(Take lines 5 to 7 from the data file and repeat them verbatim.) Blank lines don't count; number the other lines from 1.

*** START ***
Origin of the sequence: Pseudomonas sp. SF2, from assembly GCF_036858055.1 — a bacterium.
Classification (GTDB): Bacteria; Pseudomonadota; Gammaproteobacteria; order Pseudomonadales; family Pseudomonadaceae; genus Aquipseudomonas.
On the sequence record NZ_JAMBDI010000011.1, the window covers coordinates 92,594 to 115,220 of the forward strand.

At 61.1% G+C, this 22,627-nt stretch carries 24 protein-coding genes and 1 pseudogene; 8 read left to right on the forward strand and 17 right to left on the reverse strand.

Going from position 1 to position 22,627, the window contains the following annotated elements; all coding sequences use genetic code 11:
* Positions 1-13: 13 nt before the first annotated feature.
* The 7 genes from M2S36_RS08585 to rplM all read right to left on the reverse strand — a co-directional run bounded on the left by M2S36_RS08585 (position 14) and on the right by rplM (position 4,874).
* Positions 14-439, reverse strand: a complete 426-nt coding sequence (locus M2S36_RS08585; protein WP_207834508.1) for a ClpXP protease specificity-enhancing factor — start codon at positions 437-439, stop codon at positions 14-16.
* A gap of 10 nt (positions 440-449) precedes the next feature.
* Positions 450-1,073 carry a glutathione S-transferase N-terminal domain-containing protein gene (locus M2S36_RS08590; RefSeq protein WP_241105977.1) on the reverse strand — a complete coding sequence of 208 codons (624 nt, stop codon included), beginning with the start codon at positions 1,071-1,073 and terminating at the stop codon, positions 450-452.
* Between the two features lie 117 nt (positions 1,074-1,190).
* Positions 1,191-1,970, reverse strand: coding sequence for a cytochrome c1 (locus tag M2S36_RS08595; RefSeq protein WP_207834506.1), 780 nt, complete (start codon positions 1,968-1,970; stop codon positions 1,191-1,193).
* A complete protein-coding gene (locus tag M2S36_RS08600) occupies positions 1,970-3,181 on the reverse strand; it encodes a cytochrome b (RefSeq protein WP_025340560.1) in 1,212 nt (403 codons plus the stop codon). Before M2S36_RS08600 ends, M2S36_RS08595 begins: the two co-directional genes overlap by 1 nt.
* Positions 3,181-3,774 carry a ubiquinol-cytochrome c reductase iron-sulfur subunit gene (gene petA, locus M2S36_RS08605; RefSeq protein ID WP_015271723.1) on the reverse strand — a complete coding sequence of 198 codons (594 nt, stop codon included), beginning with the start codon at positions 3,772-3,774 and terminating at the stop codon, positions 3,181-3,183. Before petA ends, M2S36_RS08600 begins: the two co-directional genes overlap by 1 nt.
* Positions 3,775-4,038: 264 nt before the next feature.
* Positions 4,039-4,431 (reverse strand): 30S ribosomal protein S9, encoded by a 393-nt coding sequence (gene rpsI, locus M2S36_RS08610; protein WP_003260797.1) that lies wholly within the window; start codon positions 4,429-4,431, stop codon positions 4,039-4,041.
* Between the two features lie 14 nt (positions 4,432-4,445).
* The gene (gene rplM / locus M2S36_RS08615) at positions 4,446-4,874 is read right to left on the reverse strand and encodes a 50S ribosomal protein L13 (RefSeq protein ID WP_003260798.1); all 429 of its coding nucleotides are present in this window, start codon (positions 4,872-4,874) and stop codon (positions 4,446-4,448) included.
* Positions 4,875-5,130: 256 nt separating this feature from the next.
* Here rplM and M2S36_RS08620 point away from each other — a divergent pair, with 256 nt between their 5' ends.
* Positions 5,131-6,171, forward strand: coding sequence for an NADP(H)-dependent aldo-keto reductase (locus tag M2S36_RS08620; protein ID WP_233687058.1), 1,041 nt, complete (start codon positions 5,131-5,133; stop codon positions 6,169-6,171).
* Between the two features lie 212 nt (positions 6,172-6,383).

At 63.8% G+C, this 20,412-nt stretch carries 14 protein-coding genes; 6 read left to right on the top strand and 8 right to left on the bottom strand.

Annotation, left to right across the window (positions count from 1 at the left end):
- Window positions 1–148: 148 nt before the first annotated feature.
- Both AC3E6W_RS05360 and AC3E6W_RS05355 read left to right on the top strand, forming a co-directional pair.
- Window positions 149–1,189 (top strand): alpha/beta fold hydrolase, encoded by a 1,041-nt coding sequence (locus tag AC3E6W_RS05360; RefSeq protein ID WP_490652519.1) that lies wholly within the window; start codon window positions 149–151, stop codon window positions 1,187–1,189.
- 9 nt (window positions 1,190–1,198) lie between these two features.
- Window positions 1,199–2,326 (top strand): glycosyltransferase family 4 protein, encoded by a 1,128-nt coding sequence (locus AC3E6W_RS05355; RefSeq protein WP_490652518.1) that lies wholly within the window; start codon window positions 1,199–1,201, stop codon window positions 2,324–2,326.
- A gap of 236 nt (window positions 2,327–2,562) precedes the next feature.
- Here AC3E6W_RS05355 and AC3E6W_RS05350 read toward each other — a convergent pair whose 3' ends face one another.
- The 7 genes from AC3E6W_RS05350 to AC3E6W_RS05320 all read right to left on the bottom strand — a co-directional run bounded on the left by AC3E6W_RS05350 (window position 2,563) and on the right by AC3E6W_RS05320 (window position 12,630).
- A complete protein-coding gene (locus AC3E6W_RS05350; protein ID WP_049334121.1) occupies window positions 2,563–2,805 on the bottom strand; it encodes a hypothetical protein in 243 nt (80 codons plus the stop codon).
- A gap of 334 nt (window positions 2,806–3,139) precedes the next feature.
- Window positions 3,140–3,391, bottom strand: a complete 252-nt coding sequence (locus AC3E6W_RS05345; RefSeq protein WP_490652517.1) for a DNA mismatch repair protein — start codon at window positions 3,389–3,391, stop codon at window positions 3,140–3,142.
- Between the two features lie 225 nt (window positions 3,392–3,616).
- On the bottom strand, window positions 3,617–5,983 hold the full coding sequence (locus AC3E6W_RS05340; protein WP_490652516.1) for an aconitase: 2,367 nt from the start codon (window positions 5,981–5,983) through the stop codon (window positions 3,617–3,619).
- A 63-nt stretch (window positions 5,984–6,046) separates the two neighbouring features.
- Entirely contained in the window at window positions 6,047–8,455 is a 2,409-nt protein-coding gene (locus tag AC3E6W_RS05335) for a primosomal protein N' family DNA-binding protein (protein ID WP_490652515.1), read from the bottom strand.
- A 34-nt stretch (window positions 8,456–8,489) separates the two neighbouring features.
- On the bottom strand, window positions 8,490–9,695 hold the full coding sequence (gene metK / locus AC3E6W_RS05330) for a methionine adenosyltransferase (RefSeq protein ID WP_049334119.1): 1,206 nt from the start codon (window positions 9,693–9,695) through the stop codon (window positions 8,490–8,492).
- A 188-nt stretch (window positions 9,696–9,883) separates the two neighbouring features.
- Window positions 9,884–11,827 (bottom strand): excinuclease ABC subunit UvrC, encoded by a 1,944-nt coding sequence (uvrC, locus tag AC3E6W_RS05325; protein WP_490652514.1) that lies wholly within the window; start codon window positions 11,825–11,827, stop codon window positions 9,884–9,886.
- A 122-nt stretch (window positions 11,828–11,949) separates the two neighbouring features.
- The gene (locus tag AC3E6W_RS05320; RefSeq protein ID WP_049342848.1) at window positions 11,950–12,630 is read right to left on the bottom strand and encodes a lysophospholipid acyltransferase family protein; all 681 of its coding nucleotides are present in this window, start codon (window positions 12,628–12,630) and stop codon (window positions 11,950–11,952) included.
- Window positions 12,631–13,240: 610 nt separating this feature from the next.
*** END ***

Going from position 1 to position 22,627, the window contains the following annotated elements; all coding sequences use genetic code 11:
* Positions 1-13: 13 nt before the first annotated feature.
* The 7 genes from M2S36_RS08585 to rplM all read right to left on the reverse strand — a co-directional run bounded on the left by M2S36_RS08585 (position 14) and on the right by rplM (position 4,874).